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Sunday, December 16, 2018  Spokane, Washington  Est. May 19, 1883
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News >  Military

State uses sting operation to fine companies accused of veteran housing discrimination

Washington state Attorney General Bob Ferguson (Associated Press)
Washington state Attorney General Bob Ferguson (Associated Press)

Three Spokane-area rental companies illegally discriminated against veterans who use federal housing vouchers, according to the Washington state attorney general’s office.

The companies – KPS Realty, Domus Urbis and Country Homes Realty – are among 10 companies statewide targeted by an undercover sting operation that refused the use of Veterans Affairs Supporting Housing vouchers, part of a joint program between the U.S. departments of Housing & Urban Development and Veterans Affairs.

“I’m from a family of veterans, so it’s deeply concerning to me as an individual, and as the attorney general, that protections put in place for veterans in our community aren’t being honored,” Attorney General Bob Ferguson said Wednesday. “They’ve made a sacrifice and they’ve earned these protections.”

The illegal activity was uncovered by the Wing Luke Civil Rights Unit investigation, which began its work in 2016.

Ferguson said investigators from his office, in conjunction with the Spokane-based Northwest Fair Housing Alliance, randomly selected 50 landlords to target in a sting operation. Women posing as veterans contacted the rental agencies and asked if they could use VASH vouchers for rent.

Of those 50, 10 said no, leading to the enforcement action by the state.

Ferguson noted that veterans make up a large part of the homeless population. According to the National Coalition for Homeless Veterans, 11 percent of homeless people are veterans. For comparison, about 7 percent of the general population have served in the military.

“We’ve wrestled with this for so long. Veterans are overrepresented in the homeless population. You can’t tell me this isn’t related to that problem,” Ferguson said. “That’s what makes this so maddening.”

Eight of the 10 that refused the vouchers entered into agreements with the state to end their discrimination and pay fines, including the three in Spokane. The other companies are Celski & Associates in Kennewick, Rowley Properties in Issaquah, TJ Cline in Walla Walla, Welcome Home Properties in Walla Walla and Yelm Creek Apartments in Yelm.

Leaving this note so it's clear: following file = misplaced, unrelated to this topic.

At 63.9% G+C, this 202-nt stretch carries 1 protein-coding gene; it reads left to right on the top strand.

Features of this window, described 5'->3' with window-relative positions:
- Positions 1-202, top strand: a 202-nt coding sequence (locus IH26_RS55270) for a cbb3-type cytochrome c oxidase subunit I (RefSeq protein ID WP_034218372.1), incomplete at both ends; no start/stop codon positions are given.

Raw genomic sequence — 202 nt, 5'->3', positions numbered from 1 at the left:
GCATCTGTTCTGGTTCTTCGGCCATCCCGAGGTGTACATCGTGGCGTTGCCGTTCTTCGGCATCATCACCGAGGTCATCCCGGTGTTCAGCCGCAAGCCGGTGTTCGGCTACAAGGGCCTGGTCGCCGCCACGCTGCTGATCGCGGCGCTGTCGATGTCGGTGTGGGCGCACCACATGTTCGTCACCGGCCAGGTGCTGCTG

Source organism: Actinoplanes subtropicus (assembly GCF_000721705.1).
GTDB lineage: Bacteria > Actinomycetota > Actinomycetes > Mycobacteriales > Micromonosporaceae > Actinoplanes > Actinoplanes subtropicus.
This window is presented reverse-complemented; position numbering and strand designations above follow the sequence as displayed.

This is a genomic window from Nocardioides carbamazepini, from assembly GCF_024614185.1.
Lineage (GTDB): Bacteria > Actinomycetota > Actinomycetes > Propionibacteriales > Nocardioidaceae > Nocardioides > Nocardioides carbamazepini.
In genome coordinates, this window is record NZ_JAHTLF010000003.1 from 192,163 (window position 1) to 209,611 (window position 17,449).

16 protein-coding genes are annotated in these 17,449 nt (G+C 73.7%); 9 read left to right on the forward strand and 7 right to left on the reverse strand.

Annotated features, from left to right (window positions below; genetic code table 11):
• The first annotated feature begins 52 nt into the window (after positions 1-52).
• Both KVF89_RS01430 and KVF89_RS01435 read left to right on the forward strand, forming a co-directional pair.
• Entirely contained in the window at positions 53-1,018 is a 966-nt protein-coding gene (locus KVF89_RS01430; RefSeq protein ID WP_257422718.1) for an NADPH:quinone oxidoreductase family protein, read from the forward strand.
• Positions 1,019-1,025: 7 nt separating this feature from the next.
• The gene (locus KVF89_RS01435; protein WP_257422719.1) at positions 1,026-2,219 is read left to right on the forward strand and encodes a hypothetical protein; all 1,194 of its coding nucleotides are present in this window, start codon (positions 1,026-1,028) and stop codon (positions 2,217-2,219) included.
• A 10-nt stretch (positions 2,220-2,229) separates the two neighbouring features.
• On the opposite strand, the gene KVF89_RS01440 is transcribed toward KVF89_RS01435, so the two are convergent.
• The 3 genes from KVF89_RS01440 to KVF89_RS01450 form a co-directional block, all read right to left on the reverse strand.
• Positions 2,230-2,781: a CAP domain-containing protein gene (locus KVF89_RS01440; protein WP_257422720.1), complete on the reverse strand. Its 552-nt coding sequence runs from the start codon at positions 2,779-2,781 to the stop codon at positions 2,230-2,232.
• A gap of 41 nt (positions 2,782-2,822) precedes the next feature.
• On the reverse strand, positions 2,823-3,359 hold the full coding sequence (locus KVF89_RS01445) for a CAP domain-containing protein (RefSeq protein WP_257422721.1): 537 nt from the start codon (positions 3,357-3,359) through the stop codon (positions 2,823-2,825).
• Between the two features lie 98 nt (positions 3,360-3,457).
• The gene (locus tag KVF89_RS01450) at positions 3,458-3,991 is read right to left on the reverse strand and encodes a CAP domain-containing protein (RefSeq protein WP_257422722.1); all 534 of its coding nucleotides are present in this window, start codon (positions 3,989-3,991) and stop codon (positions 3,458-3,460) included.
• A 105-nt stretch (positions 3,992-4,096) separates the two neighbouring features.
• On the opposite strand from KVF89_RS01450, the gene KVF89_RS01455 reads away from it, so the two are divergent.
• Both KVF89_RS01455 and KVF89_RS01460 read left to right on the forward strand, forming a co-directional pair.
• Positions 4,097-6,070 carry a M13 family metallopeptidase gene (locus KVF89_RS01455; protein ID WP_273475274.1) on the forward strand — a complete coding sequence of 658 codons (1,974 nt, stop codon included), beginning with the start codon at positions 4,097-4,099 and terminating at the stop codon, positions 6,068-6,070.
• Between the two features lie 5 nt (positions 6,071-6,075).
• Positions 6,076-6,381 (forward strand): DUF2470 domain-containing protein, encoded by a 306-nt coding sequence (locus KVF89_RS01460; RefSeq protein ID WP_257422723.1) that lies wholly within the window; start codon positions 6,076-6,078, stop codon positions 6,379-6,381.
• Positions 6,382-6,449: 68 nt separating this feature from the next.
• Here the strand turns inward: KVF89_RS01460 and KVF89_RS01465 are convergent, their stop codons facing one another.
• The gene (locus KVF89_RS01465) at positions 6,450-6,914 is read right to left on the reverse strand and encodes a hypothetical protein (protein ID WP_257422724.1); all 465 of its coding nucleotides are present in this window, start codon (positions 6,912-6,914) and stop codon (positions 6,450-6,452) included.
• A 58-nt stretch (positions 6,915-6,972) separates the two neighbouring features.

Country Homes paid a fine of $5,000. KPS and Domus Urbis agreed to pay $5,500.

Two other landlord entities identified by the investigation to discriminate against veterans – Utah-based Apartment Management Consultants and Colorado-based Mission Rock Residential – have refused to enter into an agreement with the state and end discrimination, according to the attorney general’s office.

Stan Wippert, who owns Country Homes Realty, said his company was unfairly punished.

He said the investigators emailed his company about the vouchers, and received a response from a “maintenance guy” at the company who wasn’t authorized to reply to such emails.

“The person that they communicated with no longer works with us,” Wippert said.

Wippert said his company manages about 400 units, and currently rents to 12 veterans, three of whom use VASH vouchers to pay rent.

“That didn’t make any difference to them,” Wippert said of the investigators. “The last thing we want to do is turn down a veteran. We bend over backwards for these folks. The AG just didn’t give a damn. Apparently they didn’t have anything better to do than trap people.”

A woman who answered the phone at Spokane Valley’s KPS Realty said the person who would comment on the issue was out the office on Wednesday.

Medical Lake-based Domus Urbis has no online presence, but according to documents from the attorney general’s office the company managed an apartment complex in the West Central neighborhood before the property was sold in March 2017.

Ferguson said his office began the investigation after hearing from fair housing advocates that veterans with the vouchers were being denied housing.

“We thought 50 was sufficient to get a sense of what was going on,” he said. “It is our hope that by doing this investigation and making this public, that entities around the state will clearly understand what the law is and what their obligations are to veterans.”


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